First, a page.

The Tenant Farmers Association (TFA) is reminding farm tenants of the need to plan ahead for tackling autumn farm rent reviews.

The Tenant Farmers Association (TFA) is reminding farm tenants of the need to plan ahead for tackling autumn farm rent reviews.

Traditionally, autumn is a key time for rent reviews as it was often the season within which agricultural tenancies started and finished. Rent reviews tend to take place on the anniversary of lettings.

TFA chief executive, George Dunn, said “This autumn, we are expecting no general trend in the direction of farm rent reviews. Determining factors will be all about the individual circumstances of each case. For example, in situations where a farm rent has not been reviewed for a considerable length of time, an increase may be justified whereas a rent more recently changed in an upwards direction might now be ripe for a reduction. Tenants with a live rent review notice should take advice about the way ahead”.

For a rent review to take place, it is mostly the case that either the landlord or the tenant serves notice to trigger the rent review at least 12 months before the anniversary of the tenancy.

“Where tenants have served notices, hoping for reductions, they will need to consider making their case to their landlords, justified with budgetary evidence and information about rents being paid by other tenants on comparable holdings. Equally, tenants should expect to hear from their landlords who have served notices about how they might justify an increase. It is also possible for the recipient of the notice to use it to argue for a rent change despite who served it in the first place,” said Mr Dunn.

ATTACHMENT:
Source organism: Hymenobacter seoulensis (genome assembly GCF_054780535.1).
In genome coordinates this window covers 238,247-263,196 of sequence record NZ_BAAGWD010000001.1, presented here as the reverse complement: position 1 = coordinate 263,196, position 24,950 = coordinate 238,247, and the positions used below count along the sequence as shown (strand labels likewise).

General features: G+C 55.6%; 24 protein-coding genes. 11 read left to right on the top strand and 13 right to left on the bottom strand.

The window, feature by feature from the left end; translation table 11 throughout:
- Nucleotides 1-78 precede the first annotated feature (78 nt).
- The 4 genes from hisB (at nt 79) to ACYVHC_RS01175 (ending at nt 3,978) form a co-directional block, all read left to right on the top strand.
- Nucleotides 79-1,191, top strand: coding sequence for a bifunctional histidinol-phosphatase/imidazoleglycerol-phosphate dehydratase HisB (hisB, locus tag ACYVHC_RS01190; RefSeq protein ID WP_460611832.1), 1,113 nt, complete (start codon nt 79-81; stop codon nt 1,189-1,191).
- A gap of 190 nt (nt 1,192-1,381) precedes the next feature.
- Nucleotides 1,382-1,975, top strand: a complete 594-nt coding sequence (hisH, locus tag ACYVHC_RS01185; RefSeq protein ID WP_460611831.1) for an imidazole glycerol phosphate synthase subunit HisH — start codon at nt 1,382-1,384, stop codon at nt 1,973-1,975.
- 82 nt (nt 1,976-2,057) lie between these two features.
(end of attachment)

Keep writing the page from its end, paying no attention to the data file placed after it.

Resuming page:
Where a rent level cannot be agreed at review there is the option of referring the matter to arbitration however, this is a rare occurrence.

“Tenants must not feel pressured to settle rents at unsustainable levels. We often see situations where landlords use the threat of applying for an arbitrator’s appointment as a way of forcing a tenant to agree to a level of rent which is too high, particularly when they are close to the rent review date. The application for an arbitrator does not mean that arbitration will take place; it merely extends the time available for negotiation,” said Mr Dunn.

“Autumn rent reviews come at a very busy time of the year. It is easy to feel rushed into making a hasty decision, but I would urge all farm tenants to take advice from the TFA on any negotiations taking place,” said Mr Dunn.

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About The Author

John Swire - Deputy editor of Agronomist and Arable Farmer as well as responsibility for the Agronomist and Arable Farmer and Farm Business websites. After 17 years milking cows on the family farm John started writing about agriculture in 1998 and has since written for a variety of publications and has developed a wide circle of contacts within the industry. When not working John is a season ticket holder at Stoke City and also of late has become a fitness freak, listing cycling, swimming and walking as his exercises of choice.